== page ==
Nothing good comes from being afraid

If you listen to some of the politicians, it sounds like we have much to fear in this world. Fear gets a lot of attention and seems to rally people around various issues.

The fear spectrum runs across all issues:

the country is going in the wrong direction

homegrown terrorists

economic collapse

the government is coming for your guns

The list goes on and on and makes me wonder how many of us are really living in this state of fear. It is not a good state in which to reside.

Do we really understand the nature of fear and how it works and what it does to us? There is that famous line by President Franklin Delano Roosevelt that goes, “The only thing we have to fear, is fear itself.” What a great quote, but do we understand that? Why should we be in fear of fear? Why should that be such a warning to us? What is that power that fear seems to hold over people?

Many politicians seem to bank on that power of fear. I think fear is way overrated and used much too often.

First of all, I see two kinds of fear in general. One is the clear and present danger that evokes a fear response of “flight or fight.” That is the fear of imminent danger, such as a fire in your house or being accosted by someone on the street. Included in this is the fear of impending but less physical dangers, such as the fear of not being able to pay the rent, buy food for your family, buy gas to get to work or find shelter for the night.

All these fall into a category I would call “actionable fears.” Not that we can solve them immediately, but you can actually do something about them. One can run, get a loan, seek help or take other measures to hopefully alleviate the situation. That fear is real and mostly temporary.

I find the other kind of fear to be much more dangerous. It is the fear we imagine. I have seen it paralyze many people.

In my career, I was in consulting to major change in companies, and one of the issues I had to deal with was the fear of the unknown. That was thrown up to me all the time. This is such a common misconception of life, but one that I had to deal with.

I would ask people in my sessions if they believed the fear of the unknown was real. Most thought it was. I then asked them to think of something they know absolutely nothing about, that they feared. People attempted to come up with examples, but in each case I pointed out that they knew something about those fears.

Try this for yourself. If you know nothing about something, what can you fear?

But, there is a sensation around the unknown that we all have certainly experienced. If you slow down your mind a bit, you will see that when confronted with some unknown future our minds immediately fill in that blank space with our imagined outcomes, and then we react to our imagination as if it were real.

As an example, you hear a rumor that there is going to be a cutback at work, and you begin making up that you will be fired. You begin to imagine not having an income, looking for a job, not paying the bills, etc. Fear takes over, even though you do not know what will actually happen.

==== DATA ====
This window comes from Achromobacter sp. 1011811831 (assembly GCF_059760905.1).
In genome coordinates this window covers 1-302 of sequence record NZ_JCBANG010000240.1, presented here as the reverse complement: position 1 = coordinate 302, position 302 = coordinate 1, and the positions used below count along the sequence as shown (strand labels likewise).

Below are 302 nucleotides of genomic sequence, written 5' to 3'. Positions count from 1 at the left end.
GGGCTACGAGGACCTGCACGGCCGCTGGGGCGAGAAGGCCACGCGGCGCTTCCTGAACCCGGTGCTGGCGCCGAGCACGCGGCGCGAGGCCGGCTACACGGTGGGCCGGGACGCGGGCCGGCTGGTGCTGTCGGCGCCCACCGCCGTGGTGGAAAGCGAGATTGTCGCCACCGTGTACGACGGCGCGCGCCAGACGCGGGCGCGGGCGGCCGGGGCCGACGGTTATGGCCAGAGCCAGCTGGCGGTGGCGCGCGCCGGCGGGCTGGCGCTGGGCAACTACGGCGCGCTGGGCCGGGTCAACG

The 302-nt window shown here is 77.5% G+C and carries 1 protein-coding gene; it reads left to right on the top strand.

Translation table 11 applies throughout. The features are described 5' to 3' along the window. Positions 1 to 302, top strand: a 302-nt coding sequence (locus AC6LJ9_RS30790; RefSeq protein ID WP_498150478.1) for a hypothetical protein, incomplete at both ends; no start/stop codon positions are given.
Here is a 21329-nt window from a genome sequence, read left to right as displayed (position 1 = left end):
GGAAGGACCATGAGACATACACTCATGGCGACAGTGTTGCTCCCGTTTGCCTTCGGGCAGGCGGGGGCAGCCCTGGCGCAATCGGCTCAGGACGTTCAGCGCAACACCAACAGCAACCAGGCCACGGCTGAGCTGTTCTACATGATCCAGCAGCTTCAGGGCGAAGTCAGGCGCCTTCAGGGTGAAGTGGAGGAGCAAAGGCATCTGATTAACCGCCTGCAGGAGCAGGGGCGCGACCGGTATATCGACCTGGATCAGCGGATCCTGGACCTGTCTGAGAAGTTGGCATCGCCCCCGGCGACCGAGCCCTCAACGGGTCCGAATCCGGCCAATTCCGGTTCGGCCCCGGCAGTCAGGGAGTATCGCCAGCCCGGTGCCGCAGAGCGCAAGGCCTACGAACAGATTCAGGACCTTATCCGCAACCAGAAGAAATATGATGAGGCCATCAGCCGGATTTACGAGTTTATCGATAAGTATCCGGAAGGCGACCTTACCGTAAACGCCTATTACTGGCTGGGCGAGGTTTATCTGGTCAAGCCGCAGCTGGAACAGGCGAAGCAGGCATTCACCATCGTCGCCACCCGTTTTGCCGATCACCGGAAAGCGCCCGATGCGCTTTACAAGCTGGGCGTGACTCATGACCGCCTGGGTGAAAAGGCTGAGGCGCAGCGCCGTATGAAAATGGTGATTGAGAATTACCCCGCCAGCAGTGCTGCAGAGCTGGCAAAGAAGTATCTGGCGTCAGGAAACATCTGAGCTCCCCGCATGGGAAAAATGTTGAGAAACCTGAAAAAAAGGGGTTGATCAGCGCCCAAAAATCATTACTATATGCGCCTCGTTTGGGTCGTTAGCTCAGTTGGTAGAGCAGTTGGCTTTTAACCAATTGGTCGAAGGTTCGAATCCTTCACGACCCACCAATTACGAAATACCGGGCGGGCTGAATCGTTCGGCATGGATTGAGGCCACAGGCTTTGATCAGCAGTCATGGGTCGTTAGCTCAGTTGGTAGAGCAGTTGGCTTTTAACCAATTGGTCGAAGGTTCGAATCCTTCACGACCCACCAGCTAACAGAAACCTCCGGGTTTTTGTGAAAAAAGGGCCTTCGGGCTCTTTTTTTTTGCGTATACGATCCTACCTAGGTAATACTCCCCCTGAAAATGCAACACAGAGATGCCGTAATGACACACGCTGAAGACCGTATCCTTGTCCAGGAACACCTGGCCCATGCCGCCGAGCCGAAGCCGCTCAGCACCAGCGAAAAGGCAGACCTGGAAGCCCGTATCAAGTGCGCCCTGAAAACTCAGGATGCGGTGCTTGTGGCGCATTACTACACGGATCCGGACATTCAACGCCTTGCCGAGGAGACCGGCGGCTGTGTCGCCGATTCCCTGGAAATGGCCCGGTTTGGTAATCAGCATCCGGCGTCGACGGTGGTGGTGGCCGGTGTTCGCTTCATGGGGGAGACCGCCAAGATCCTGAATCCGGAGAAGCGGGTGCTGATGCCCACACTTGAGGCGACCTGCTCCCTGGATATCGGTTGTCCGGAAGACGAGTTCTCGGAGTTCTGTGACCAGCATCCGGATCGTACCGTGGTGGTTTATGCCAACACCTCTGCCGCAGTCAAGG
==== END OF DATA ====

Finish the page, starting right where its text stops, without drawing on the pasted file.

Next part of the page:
But the imagined fear becomes a reality for you and you get fixated on that possibility, as if it is actual. And in that imagined fear, we lose our ability to act reasonably.

This is what President Roosevelt meant by his famous quote. When we fill in the blank about some unknown future (and by the way, all the future is unknown) we begin to diminish our ability to act with clarity and confidence and commitment. It undermines our ability to stay focused on what information we do have. We begin to think and act irrationally, and dismiss new data coming at us.

Many politicians/leaders use fear to get people to diminish their clear understanding of what is going on. If someone tells you that passing some law will mean that you will no longer be able to practice your religion, speak your mind, or live as you wish, fear can take over and eliminate your ability to understand how things work in a clear-minded way. This happens on the right and the left, and all in between.

Fear blinds us to understanding. Fear diminishes our capability to grasp complexity. Fear destroys our ability to act with clarity. We shut down with fear or lash out at the imagined enemy. Either way diminishes our ability to deal with life.

Next time you hear any politician or group tell you how much danger you are in, slow down and listen to what you may be making up about all that. Put that fearful future aside and look at the data. Not the imagined data, but the facts of the situation. And today, we need to be careful of where the facts come from. There are a lot of fear peddlers out there.

A nation of fearful people can be easily swayed to bad decisions. Living in fear, is a sure way to make your personal life less successful. Fear spawns stress, and stress is not good for any part of our life. Do not trust those who increase the fear in your living.

If a situation is a threat, adding fear does not increase your ability to deal with it. Increasing options does.

Columbus retiree Tom Lane is a community columnist and all opinions expressed are those of the writer. He served as a consultant to a number of companies in his career. He can be reached at editorial@therepublic.com.